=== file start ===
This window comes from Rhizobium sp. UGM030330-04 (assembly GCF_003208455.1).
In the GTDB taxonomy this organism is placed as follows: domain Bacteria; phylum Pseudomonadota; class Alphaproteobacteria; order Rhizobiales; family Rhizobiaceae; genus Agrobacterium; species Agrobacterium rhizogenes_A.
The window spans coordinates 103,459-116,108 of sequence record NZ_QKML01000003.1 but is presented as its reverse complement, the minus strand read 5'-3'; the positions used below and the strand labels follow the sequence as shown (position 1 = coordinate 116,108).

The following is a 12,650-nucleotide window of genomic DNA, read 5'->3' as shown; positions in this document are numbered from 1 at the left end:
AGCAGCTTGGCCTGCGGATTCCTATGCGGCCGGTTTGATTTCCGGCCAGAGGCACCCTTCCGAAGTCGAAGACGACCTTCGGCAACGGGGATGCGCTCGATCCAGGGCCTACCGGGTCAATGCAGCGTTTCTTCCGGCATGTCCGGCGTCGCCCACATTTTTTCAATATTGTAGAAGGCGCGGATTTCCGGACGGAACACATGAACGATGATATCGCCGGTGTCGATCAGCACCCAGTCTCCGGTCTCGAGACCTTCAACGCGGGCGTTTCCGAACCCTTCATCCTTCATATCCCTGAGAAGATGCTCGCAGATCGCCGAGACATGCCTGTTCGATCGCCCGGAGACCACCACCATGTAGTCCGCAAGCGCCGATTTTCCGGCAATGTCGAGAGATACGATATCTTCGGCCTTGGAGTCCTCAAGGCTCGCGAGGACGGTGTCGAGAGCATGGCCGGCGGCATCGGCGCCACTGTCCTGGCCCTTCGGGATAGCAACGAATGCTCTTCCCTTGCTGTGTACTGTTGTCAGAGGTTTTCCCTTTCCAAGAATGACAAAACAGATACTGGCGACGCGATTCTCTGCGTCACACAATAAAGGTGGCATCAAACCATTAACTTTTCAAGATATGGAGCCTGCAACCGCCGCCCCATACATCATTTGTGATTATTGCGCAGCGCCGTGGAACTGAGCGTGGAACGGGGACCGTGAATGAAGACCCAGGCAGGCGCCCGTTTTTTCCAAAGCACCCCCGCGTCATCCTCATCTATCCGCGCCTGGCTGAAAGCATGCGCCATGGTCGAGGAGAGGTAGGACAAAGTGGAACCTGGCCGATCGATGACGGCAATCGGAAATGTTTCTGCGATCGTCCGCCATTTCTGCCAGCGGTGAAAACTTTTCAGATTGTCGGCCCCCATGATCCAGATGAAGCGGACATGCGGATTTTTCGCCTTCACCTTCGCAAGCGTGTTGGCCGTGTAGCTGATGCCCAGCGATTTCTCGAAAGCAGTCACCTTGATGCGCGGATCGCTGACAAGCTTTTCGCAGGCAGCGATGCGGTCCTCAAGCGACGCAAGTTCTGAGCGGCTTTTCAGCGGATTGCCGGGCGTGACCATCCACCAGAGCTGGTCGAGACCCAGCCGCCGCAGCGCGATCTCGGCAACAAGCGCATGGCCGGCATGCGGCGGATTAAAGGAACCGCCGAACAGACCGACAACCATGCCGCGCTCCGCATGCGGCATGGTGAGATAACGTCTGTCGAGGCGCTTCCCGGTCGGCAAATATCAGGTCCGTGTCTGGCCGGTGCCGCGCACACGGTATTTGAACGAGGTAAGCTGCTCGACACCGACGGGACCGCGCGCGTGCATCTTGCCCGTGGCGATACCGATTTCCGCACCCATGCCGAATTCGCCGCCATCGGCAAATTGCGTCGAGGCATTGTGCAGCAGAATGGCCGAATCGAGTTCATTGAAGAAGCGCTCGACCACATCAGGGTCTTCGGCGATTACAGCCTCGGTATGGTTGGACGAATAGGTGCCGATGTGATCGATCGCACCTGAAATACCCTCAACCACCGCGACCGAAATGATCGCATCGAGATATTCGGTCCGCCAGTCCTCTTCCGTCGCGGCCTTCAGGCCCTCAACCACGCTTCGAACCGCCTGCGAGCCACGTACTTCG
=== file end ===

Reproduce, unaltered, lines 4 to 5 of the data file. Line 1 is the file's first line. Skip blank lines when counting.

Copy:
The following is a 12,650-nucleotide window of genomic DNA, read 5'->3' as shown; positions in this document are numbered from 1 at the left end:
AGCAGCTTGGCCTGCGGATTCCTATGCGGCCGGTTTGATTTCCGGCCAGAGGCACCCTTCCGAAGTCGAAGACGACCTTCGGCAACGGGGATGCGCTCGATCCAGGGCCTACCGGGTCAATGCAGCGTTTCTTCCGGCATGTCCGGCGTCGCCCACATTTTTTCAATATTGTAGAAGGCGCGGATTTCCGGACGGAACACATGAACGATGATATCGCCGGTGTCGATCAGCACCCAGTCTCCGGTCTCGAGACCTTCAACGCGGGCGTTTCCGAACCCTTCATCCTTCATATCCCTGAGAAGATGCTCGCAGATCGCCGAGACATGCCTGTTCGATCGCCCGGAGACCACCACCATGTAGTCCGCAAGCGCCGATTTTCCGGCAATGTCGAGAGATACGATATCTTCGGCCTTGGAGTCCTCAAGGCTCGCGAGGACGGTGTCGAGAGCATGGCCGGCGGCATCGGCGCCACTGTCCTGGCCCTTCGGGATAGCAACGAATGCTCTTCCCTTGCTGTGTACTGTTGTCAGAGGTTTTCCCTTTCCAAGAATGACAAAACAGATACTGGCGACGCGATTCTCTGCGTCACACAATAAAGGTGGCATCAAACCATTAACTTTTCAAGATATGGAGCCTGCAACCGCCGCCCCATACATCATTTGTGATTATTGCGCAGCGCCGTGGAACTGAGCGTGGAACGGGGACCGTGAATGAAGACCCAGGCAGGCGCCCGTTTTTTCCAAAGCACCCCCGCGTCATCCTCATCTATCCGCGCCTGGCTGAAAGCATGCGCCATGGTCGAGGAGAGGTAGGACAAAGTGGAACCTGGCCGATCGATGACGGCAATCGGAAATGTTTCTGCGATCGTCCGCCATTTCTGCCAGCGGTGAAAACTTTTCAGATTGTCGGCCCCCATGATCCAGATGAAGCGGACATGCGGATTTTTCGCCTTCACCTTCGCAAGCGTGTTGGCCGTGTAGCTGATGCCCAGCGATTTCTCGAAAGCAGTCACCTTGATGCGCGGATCGCTGACAAGCTTTTCGCAGGCAGCGATGCGGTCCTCAAGCGACGCAAGTTCTGAGCGGCTTTTCAGCGGATTGCCGGGCGTGACCATCCACCAGAGCTGGTCGAGACCCAGCCGCCGCAGCGCGATCTCGGCAACAAGCGCATGGCCGGCATGCGGCGGATTAAAGGAACCGCCGAACAGACCGACAACCATGCCGCGCTCCGCATGCGGCATGGTGAGATAACGTCTGTCGAGGCGCTTCCCGGTCGGCAAATATCAGGTCCGTGTCTGGCCGGTGCCGCGCACACGGTATTTGAACGAGGTAAGCTGCTCGACACCGACGGGACCGCGCGCGTGCATCTTGCCCGTGGCGATACCGATTTCCGCACCCATGCCGAATTCGCCGCCATCGGCAAATTGCGTCGAGGCATTGTGCAGCAGAATGGCCGAATCGAGTTCATTGAAGAAGCGCTCGACCACATCAGGGTCTTCGGCGATTACAGCCTCGGTATGGTTGGACGAATAGGTGCCGATGTGATCGATCGCACCTGAAATACCCTCAACCACCGCGACCGAAATGATCGCATCGAGATATTCGGTCCGCCAGTCCTCTTCCGTCGCGGCCTTCAGGCCCTCAACCACGCTTCGAACCGCCTGCGAGCCACGTACTTCG